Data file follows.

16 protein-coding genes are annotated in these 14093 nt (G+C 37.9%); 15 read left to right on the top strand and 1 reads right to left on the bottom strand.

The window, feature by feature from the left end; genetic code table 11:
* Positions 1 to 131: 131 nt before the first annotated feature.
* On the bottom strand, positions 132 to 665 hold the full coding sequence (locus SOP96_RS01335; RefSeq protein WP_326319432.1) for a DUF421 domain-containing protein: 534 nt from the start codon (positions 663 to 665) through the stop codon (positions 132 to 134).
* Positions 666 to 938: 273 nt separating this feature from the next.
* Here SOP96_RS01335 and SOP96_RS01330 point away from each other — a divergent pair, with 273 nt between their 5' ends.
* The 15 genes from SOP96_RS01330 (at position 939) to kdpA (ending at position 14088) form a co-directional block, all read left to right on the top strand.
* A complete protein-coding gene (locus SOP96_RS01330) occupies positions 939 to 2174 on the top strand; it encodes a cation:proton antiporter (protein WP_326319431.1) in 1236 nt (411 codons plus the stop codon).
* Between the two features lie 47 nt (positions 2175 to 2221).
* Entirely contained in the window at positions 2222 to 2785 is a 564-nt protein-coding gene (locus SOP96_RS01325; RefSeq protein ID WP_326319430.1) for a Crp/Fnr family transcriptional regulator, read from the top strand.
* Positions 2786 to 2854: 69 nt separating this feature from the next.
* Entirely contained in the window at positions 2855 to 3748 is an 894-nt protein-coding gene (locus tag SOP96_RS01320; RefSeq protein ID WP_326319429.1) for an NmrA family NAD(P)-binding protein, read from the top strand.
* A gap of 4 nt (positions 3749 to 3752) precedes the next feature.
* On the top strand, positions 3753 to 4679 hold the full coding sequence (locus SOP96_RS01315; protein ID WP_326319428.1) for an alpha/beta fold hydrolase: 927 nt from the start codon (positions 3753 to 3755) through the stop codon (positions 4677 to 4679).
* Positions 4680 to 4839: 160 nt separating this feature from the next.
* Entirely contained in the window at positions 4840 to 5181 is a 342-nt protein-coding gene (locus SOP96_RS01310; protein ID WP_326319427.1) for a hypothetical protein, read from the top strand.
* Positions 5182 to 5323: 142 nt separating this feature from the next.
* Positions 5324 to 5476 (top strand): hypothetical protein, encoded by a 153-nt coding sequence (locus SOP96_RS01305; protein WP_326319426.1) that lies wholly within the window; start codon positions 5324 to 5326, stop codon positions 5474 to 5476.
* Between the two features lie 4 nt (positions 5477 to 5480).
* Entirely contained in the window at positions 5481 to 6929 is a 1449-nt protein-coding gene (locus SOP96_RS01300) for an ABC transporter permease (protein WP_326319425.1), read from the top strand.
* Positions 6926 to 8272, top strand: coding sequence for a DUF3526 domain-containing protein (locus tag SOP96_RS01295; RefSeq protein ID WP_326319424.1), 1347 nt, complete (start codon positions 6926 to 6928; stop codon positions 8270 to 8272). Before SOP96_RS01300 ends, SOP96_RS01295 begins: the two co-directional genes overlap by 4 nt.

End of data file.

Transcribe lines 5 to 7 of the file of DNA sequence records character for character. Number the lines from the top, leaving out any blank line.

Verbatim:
* Positions 666 to 938: 273 nt separating this feature from the next.
* Here SOP96_RS01335 and SOP96_RS01330 point away from each other — a divergent pair, with 273 nt between their 5' ends.
* The 15 genes from SOP96_RS01330 (at position 939) to kdpA (ending at position 14088) form a co-directional block, all read left to right on the top strand.